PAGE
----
Hack@PEARC20 Participants Solved Real Challenges
- Parent Category: blog
- Published on Monday, 24 August 2020 16:00
“Hack@PEARC20 was an incredible experience!"
Washington State University - Vancouver
By Claire Stirm
The HackHPC@PEARC20 took place in July 2020 at the first PEARC virtual conference. Thanks to the event sponsors--Omnibond, TACC, Intel, Google, and SGCI--both the participants and mentors received PEARC20 registrations, Google Cloud Platform credits, and prizes. During the 53-hour event, up-and-coming programmers both applied and honed their skills while addressing real-world problems connected to multiple science gateways.
The group was split into four teams who worked on four different projects.
Team QuickVis, aka Charlie’s Angels, were the winners of the Viewers’ Choice. Charlie’s Angels worked on a fully functioning toolset that helps users display data as a map or graph through an online Mapping Tool in Jupyter Notebooks. The team started with a static map, a nonfunctional file uploader, and a rough, single-page website template. Throughout the hack, they worked closely with their mentor, Charlie Dey from the Texas Advanced Computing Center (TACC). They completed the beginnings of a Flask application to provide fundamental statistical analysis on any dataset uploaded by a user.
Team Pipeline A, aka Three A-migos, won the Best Presentation award. Three A-migos started with the user story, “As a data scientist, I know a little Python and have geo-spatial time-series data that I want to visualize on an interactive, regional heatmap. My goal is to publish this visualization for a large, public audience.” The team started focused on sourcing desired data, cleaning and organizing the data, and outputting the data for use in a Plotly dash. Working primarily in Python and CSS, the team implemented their project by mapping the spread of COVID-19 in the United States with data sourced from the New York Times. They worked closely with their mentor, Joon Yee Chuah from TACC, and completed their COVID-19 regional-heatmap visualization of the United States.
Team Delta worked on modifying a visualization to be interactive using a VNC Server and a VNC Client. The gateway, which uses a community login, gave the challenge to implement a solution for the interactive visualization. The team worked on a solution to connect to Stampede to launch a VNC server as part of a batch job to create a URL for the visualization. They also worked on connecting the VNC server from a Client to be able to launch the Server. The team did face the additional developer challenge of working through language updates while using Python. Their mentor, Sudhakar Pamidighantam from Indiana University, helped guide them through these issues, and the team came away with a lot of lessons learned.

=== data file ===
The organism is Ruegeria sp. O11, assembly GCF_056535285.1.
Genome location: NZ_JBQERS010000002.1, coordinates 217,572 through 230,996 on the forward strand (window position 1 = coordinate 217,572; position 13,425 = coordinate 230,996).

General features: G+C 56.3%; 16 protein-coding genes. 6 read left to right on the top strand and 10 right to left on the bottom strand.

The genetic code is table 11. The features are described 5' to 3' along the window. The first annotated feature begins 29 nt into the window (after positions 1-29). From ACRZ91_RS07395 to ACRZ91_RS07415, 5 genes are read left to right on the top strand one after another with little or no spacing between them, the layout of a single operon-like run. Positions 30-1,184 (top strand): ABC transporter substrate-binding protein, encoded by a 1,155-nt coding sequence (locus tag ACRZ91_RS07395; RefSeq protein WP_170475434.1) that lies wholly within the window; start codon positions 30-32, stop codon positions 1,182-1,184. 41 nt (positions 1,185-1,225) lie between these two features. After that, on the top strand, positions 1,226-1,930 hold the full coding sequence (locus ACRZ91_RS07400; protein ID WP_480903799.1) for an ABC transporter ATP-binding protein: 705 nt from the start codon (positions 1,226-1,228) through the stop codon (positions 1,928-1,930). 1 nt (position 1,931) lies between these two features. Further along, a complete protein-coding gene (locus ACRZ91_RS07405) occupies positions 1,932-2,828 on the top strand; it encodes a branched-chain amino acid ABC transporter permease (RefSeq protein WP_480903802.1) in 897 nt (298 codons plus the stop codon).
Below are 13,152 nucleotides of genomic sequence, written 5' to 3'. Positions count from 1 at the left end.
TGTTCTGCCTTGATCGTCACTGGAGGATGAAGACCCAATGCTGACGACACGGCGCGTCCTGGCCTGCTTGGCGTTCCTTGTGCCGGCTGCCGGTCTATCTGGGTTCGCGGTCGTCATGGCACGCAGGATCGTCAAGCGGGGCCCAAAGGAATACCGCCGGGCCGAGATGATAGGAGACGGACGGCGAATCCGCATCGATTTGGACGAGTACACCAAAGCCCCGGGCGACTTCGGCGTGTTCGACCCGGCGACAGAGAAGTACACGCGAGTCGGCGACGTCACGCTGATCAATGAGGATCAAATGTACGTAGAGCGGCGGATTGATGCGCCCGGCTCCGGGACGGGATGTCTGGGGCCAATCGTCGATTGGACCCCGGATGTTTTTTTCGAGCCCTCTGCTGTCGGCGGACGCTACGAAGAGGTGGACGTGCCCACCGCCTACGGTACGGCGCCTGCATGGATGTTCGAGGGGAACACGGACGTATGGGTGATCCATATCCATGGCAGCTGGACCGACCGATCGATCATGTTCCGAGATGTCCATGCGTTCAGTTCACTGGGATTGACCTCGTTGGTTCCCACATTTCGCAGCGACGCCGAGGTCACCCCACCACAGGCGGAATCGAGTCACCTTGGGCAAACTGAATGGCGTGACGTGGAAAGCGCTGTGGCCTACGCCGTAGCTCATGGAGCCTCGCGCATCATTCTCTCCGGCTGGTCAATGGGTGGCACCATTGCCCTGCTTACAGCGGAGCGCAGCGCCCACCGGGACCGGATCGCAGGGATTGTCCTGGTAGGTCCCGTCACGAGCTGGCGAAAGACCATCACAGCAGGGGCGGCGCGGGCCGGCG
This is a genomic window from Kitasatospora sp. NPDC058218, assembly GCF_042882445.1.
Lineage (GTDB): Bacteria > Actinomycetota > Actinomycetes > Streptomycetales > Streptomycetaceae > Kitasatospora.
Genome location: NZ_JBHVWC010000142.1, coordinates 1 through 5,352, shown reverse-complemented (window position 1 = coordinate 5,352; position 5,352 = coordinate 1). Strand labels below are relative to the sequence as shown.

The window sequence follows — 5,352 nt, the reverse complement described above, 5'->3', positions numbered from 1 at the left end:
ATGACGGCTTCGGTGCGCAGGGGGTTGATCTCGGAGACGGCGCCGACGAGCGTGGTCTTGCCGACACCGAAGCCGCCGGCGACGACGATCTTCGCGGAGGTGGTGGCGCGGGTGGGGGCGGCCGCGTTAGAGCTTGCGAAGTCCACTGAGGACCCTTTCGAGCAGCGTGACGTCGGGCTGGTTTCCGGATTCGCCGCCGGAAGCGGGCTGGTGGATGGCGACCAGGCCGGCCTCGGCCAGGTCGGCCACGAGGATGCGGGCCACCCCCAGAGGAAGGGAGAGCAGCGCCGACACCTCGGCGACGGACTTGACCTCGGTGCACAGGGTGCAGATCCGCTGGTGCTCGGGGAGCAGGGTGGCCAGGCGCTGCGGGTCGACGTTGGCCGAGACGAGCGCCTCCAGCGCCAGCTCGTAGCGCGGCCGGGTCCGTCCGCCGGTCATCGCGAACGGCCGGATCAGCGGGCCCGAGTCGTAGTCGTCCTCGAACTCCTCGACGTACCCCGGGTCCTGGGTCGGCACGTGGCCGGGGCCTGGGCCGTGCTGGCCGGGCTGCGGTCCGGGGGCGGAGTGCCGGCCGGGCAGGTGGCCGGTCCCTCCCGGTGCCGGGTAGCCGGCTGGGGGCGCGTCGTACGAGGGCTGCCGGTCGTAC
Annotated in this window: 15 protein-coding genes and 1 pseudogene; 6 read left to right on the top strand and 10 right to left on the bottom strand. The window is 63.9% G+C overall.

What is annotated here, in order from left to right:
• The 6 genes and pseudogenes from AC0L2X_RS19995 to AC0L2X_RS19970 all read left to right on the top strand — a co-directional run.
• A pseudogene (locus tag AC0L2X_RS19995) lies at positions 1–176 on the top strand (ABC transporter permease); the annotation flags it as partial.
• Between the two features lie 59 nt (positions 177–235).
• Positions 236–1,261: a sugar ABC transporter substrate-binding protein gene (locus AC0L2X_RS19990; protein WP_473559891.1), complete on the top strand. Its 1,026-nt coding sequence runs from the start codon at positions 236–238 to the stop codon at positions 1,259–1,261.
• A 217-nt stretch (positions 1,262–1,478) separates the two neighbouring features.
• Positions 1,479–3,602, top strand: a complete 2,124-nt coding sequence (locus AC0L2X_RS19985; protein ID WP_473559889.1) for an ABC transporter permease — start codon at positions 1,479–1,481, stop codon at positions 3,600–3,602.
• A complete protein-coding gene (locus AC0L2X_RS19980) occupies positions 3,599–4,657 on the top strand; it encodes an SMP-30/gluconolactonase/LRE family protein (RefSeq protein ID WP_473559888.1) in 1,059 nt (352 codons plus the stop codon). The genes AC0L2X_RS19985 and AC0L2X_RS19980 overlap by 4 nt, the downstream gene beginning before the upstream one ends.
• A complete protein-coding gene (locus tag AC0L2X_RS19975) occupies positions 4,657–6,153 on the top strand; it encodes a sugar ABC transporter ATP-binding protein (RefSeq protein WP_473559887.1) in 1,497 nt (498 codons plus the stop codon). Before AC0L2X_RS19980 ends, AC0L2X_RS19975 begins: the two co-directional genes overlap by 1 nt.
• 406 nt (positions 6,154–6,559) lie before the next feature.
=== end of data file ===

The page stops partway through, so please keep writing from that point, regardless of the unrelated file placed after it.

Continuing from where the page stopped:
Team Viz Pipeline 1 worked on the challenge of helping parents protect their children during the COVID-19 pandemic and illustrating the correlation between reopened public schools and COVID cases. The team used APIs to get data from the schools and from the new COVID cases being reported. Viz Pipeline 1 used Plotly, Dash, and Pandas to create a webpage that showed graphs of the United States with a slider to look back in time at cases for each county in the past 30 days. Their mentors, Brandi Kuritz from TACC and Rich Asay from Omnibond, helped guide the Viz Pipeline 1 team during the hack.
Unique to this year’s hack, participants walked away with $50 from the sponsors, and the Viewers’ Choice winners and Best Presentation winners received an additional $100 per team member.
One of the Hackathon organizers, Je’aime Powell, a Senior Systems Administrator at the Texas Advanced Computing Center, wrapped up the Hackathon awards ceremony advising the participants, “This Hackathon is not a bubble. Please take advantage of the opportunity.” He went on to say, “We need you in the server rooms and beside us.” The Hackathon is an excellent opportunity to provide hands-on experience for students by working with mentors on real problems that challenge full-stack developers.
Lena Coker, a member of the Charlie’s Angels team and student at the Washington State University - Vancouver, shared that the Hackathon “was an incredible experience!” Lena also participated in the SGCI Summer 2020 Coding Institute. Other members of the Charlie’s Angels team shared that they “loved the community and their willingness to teach and connect to resources,” and that the team “learned a lot” through the course of the Hackathon. The Three A-migos also shared that they enjoyed the Hackathon and thought the experience was “awesome all around!”
The Hack@PEARC20 was organized by the Science Gateways Community Institute and was sponsored this year by TACC, Intel, Omnibond, and Google Cloud Platform. The next hack, SC in the City Hackathon (HACK@SC20) is scheduled to kick-off November 5th! Visit http://hackhpc.org/#signup for more information.